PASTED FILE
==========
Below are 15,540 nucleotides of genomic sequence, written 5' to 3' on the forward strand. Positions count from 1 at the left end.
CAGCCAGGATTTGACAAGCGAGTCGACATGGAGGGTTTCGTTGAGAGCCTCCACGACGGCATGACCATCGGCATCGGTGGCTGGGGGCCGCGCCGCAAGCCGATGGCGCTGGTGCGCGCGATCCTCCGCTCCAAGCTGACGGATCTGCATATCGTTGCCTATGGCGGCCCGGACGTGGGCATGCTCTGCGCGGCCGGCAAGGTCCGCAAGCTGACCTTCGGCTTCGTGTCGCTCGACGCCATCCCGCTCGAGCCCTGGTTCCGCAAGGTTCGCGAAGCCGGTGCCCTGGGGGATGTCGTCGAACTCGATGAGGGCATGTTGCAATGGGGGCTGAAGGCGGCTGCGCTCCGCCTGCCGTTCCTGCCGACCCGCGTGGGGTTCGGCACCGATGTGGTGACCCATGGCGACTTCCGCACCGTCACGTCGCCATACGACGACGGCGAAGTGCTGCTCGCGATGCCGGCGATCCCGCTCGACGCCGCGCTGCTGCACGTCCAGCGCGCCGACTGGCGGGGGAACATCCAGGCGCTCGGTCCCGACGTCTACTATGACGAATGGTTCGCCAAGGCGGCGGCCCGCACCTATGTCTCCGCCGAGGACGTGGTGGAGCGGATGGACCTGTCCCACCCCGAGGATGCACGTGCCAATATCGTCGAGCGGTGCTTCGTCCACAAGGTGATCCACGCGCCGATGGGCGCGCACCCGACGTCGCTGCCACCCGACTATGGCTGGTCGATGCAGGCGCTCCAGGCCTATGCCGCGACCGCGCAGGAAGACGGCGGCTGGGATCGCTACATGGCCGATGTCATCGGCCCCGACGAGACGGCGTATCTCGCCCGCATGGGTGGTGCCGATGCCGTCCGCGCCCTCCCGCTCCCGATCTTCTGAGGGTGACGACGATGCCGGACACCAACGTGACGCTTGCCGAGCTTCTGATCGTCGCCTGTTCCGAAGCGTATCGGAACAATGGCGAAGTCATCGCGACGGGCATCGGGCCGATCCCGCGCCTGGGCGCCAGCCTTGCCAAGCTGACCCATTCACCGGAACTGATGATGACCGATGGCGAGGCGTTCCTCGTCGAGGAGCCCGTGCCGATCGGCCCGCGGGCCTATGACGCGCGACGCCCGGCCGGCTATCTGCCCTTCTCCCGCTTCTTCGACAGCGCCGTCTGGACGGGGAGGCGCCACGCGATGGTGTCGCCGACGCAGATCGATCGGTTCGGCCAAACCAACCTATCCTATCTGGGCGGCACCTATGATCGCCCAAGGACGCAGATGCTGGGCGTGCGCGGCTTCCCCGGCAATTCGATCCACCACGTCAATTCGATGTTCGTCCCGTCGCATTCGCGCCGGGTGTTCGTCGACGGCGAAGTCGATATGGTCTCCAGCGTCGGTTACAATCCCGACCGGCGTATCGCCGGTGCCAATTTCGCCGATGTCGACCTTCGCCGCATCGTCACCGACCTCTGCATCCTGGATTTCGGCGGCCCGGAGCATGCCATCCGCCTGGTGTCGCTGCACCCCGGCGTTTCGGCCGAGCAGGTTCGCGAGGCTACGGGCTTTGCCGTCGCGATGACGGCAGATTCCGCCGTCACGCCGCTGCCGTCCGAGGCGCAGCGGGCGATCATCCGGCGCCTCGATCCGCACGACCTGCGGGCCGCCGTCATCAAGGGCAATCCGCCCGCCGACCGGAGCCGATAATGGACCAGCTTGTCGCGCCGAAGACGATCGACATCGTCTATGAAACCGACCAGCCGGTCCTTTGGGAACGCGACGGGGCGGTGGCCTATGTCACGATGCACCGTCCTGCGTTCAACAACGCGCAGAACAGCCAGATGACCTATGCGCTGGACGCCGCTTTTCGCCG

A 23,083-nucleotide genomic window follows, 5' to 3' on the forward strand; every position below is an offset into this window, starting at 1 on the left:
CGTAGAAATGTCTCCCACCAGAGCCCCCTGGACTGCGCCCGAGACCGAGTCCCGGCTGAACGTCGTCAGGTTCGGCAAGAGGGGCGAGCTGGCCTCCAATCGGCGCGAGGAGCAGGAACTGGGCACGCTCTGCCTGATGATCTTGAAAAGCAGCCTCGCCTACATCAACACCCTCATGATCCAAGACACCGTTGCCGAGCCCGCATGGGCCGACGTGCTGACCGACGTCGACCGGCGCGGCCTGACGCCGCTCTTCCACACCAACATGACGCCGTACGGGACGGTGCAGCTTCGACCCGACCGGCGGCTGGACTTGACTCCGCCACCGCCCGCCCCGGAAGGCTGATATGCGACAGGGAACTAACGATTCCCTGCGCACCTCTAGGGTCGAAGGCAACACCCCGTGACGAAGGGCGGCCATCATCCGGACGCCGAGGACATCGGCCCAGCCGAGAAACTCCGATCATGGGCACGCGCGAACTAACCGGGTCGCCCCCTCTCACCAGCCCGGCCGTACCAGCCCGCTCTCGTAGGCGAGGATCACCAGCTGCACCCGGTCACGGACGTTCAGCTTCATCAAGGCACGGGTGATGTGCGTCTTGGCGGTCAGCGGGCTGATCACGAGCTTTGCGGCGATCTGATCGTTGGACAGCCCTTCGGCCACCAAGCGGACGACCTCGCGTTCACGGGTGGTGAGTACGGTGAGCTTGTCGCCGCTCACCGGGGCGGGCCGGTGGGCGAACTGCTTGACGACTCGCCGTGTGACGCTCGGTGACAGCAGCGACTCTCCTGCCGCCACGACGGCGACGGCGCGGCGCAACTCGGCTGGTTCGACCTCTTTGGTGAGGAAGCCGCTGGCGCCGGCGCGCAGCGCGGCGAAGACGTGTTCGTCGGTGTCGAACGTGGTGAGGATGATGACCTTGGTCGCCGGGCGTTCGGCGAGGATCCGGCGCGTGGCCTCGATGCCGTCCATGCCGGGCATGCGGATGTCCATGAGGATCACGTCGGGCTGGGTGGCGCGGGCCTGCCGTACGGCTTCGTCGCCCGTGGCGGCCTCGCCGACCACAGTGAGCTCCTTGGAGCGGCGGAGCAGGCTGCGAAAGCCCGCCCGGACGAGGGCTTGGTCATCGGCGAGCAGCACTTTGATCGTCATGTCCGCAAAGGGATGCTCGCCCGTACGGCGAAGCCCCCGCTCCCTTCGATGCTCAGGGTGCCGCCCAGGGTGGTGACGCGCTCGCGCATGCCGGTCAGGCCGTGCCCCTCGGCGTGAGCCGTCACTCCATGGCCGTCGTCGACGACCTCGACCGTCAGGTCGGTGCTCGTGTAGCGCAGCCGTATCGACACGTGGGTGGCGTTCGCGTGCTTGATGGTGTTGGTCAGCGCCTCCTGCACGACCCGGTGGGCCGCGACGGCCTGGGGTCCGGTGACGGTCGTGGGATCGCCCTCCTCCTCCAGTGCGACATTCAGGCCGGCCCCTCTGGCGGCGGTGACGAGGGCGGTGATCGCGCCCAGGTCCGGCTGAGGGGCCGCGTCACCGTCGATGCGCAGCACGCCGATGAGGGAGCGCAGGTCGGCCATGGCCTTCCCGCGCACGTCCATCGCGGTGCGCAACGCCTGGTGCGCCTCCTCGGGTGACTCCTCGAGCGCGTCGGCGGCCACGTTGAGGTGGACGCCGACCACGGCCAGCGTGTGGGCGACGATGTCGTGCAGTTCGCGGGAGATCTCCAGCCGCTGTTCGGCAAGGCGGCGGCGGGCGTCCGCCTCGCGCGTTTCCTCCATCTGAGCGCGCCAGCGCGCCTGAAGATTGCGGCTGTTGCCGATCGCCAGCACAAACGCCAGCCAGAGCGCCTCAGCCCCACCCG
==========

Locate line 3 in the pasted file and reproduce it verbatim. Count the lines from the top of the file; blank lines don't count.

A 23,083-nucleotide genomic window follows, 5' to 3' on the forward strand; every position below is an offset into this window, starting at 1 on the left: